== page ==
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Human presence and infrastructure impact wildlife nocturnality differently across an assemblage of mammalian species

  • Michael Procko ,

    Roles Conceptualization, Data curation, Formal analysis, Investigation, Methodology, Project administration, Supervision, Validation, Visualization, Writing – original draft, Writing – review & editing

    Affiliation Department of Forest Resources Management, University of British Columbia, Vancouver, British Columbia, Canada

  • Robin Naidoo,

    Roles Methodology, Supervision, Writing – review & editing

    Affiliations World Wildlife Fund - US, Washington, District of Columbia, United States of America, Institute for Resources, Environment and Sustainability, University of British Columbia, Vancouver, British Columbia, Canada

  • Valerie LeMay,

    Roles Methodology, Supervision, Writing – review & editing

    Affiliation Department of Forest Resources Management, University of British Columbia, Vancouver, British Columbia, Canada

  • A. Cole Burton

    Roles Conceptualization, Funding acquisition, Methodology, Project administration, Supervision, Writing – review & editing

    Affiliation Department of Forest Resources Management, University of British Columbia, Vancouver, British Columbia, Canada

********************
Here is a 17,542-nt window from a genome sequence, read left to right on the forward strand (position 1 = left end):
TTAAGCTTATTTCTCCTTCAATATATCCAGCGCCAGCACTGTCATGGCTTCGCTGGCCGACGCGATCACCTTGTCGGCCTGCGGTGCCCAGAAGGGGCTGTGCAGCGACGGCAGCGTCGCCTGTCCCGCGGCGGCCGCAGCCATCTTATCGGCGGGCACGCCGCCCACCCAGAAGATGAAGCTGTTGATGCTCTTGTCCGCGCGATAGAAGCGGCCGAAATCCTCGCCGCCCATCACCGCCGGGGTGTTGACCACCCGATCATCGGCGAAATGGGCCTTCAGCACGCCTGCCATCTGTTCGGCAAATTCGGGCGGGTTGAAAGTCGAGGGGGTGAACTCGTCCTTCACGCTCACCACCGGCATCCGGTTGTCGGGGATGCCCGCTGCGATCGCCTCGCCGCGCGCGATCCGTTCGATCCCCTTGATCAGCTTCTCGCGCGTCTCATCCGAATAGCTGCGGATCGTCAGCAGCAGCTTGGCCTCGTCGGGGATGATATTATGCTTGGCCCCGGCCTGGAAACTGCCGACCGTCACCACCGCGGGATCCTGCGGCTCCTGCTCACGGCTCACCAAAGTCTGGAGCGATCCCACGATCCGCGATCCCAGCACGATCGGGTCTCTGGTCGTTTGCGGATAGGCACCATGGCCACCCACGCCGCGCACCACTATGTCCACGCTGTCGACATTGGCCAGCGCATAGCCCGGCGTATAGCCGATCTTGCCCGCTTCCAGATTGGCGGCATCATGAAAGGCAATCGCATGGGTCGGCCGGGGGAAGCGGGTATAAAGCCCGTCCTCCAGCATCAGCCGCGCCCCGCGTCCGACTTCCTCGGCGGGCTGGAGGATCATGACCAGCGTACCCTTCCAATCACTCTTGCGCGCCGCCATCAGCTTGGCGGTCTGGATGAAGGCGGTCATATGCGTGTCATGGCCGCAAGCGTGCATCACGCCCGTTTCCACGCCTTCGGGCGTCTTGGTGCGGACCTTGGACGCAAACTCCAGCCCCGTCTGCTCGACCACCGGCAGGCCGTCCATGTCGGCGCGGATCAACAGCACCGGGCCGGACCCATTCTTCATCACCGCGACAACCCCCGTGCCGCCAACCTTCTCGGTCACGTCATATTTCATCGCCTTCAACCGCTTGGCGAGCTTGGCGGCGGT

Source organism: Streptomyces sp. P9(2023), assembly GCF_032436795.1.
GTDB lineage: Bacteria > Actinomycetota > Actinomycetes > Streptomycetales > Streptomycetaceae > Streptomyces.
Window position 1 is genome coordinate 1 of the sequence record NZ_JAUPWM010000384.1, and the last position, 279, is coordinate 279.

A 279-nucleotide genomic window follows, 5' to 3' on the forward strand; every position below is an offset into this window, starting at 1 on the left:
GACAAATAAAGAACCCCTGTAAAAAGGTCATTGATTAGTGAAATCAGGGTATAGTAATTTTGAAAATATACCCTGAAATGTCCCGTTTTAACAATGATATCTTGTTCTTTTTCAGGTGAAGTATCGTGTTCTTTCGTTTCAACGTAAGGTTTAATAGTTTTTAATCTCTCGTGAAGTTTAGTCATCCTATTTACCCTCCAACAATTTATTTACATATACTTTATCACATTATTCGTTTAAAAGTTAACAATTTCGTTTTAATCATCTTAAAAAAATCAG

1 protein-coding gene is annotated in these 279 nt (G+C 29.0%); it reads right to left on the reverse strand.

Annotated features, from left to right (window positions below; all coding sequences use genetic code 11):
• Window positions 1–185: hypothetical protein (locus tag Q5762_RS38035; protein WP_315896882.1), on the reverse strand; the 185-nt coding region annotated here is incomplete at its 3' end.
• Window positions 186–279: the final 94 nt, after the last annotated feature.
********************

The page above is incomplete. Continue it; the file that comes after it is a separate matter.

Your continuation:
Wildlife species may shift towards more nocturnal behavior in areas of higher human influence, but it is unclear how consistent this shift might be. We investigated how humans impact large mammal diel activities in a heavily recreated protected area and an adjacent university-managed forest in southwest British Columbia, Canada. We used camera trap detections of humans and wildlife, along with data on land-use infrastructure (e.g., recreation trails and restricted-access roads), in Bayesian regression models to investigate impacts of human disturbance on wildlife nocturnality. We found moderate evidence that black bears (Ursus americanus) were more nocturnal in response to human detections (mean posterior estimate = 0.35, 90% credible interval = 0.04 to 0.65), but no other clear relationships between wildlife nocturnality and human detections. However, we found evidence that coyotes (Canis latrans) (estimates = 0.81, 95% CI = 0.46 to 1.17) were more nocturnal and snowshoe hares (Lepus americanus) (estimate = -0.87, 95% CI = -1.29 to -0.46) were less nocturnal in areas of higher trail density. We also found that coyotes (estimate = -0.87, 95% CI = -1.29 to -0.46) and cougars (Puma concolor) (estimate = -1.14, 90% CI = -2.16 to -0.12) were less nocturnal in areas of greater road density. Furthermore, coyotes, black-tailed deer (Odocoileus hemionus), and snowshoe hares were moderately more nocturnal in areas near urban-wildland boundaries (estimates and 90% CIs: coyote = -0.29, -0.55 to -0.04, black-tailed deer = -0.25, -0.45 to -0.04, snowshoe hare = -0.24, -0.46 to -0.01). Our findings imply anthropogenic landscape features may influence medium to large-sized mammal diel activities more than direct human presence. While increased nocturnality may be a promising mechanism for human-wildlife coexistence, shifts in temporal activity can also have negative repercussions for wildlife, warranting further research into the causes and consequences of wildlife responses to increasingly human-dominated landscapes.